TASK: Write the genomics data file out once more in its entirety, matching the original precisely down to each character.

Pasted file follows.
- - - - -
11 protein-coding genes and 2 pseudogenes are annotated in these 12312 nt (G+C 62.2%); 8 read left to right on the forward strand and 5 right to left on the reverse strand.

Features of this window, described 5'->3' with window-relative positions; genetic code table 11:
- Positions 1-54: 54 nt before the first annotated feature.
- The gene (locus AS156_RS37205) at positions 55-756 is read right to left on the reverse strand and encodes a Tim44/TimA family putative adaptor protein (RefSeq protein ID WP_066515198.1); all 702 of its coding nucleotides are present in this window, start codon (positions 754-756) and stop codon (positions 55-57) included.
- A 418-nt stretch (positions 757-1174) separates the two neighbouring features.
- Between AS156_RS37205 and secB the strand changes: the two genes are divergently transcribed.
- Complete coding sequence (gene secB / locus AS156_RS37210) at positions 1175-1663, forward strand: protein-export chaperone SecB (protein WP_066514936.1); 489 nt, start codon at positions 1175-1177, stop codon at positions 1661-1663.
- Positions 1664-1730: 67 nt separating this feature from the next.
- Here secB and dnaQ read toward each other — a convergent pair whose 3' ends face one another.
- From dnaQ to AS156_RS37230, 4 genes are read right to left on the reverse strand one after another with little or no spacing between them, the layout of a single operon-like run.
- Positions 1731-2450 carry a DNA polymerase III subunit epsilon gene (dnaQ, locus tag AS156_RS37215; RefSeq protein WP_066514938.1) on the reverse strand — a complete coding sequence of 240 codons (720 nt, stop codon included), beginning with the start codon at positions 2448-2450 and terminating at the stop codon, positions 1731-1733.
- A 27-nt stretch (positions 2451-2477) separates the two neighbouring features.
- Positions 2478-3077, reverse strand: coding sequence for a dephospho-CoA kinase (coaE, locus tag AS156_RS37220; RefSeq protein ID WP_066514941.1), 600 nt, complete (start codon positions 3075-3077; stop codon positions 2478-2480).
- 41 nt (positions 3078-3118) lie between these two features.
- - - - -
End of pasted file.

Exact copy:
11 protein-coding genes and 2 pseudogenes are annotated in these 12312 nt (G+C 62.2%); 8 read left to right on the forward strand and 5 right to left on the reverse strand.

Features of this window, described 5'->3' with window-relative positions; genetic code table 11:
- Positions 1-54: 54 nt before the first annotated feature.
- The gene (locus AS156_RS37205) at positions 55-756 is read right to left on the reverse strand and encodes a Tim44/TimA family putative adaptor protein (RefSeq protein ID WP_066515198.1); all 702 of its coding nucleotides are present in this window, start codon (positions 754-756) and stop codon (positions 55-57) included.
- A 418-nt stretch (positions 757-1174) separates the two neighbouring features.
- Between AS156_RS37205 and secB the strand changes: the two genes are divergently transcribed.
- Complete coding sequence (gene secB / locus AS156_RS37210) at positions 1175-1663, forward strand: protein-export chaperone SecB (protein WP_066514936.1); 489 nt, start codon at positions 1175-1177, stop codon at positions 1661-1663.
- Positions 1664-1730: 67 nt separating this feature from the next.
- Here secB and dnaQ read toward each other — a convergent pair whose 3' ends face one another.
- From dnaQ to AS156_RS37230, 4 genes are read right to left on the reverse strand one after another with little or no spacing between them, the layout of a single operon-like run.
- Positions 1731-2450 carry a DNA polymerase III subunit epsilon gene (dnaQ, locus tag AS156_RS37215; RefSeq protein WP_066514938.1) on the reverse strand — a complete coding sequence of 240 codons (720 nt, stop codon included), beginning with the start codon at positions 2448-2450 and terminating at the stop codon, positions 1731-1733.
- A 27-nt stretch (positions 2451-2477) separates the two neighbouring features.
- Positions 2478-3077, reverse strand: coding sequence for a dephospho-CoA kinase (coaE, locus tag AS156_RS37220; RefSeq protein ID WP_066514941.1), 600 nt, complete (start codon positions 3075-3077; stop codon positions 2478-2480).
- 41 nt (positions 3078-3118) lie between these two features.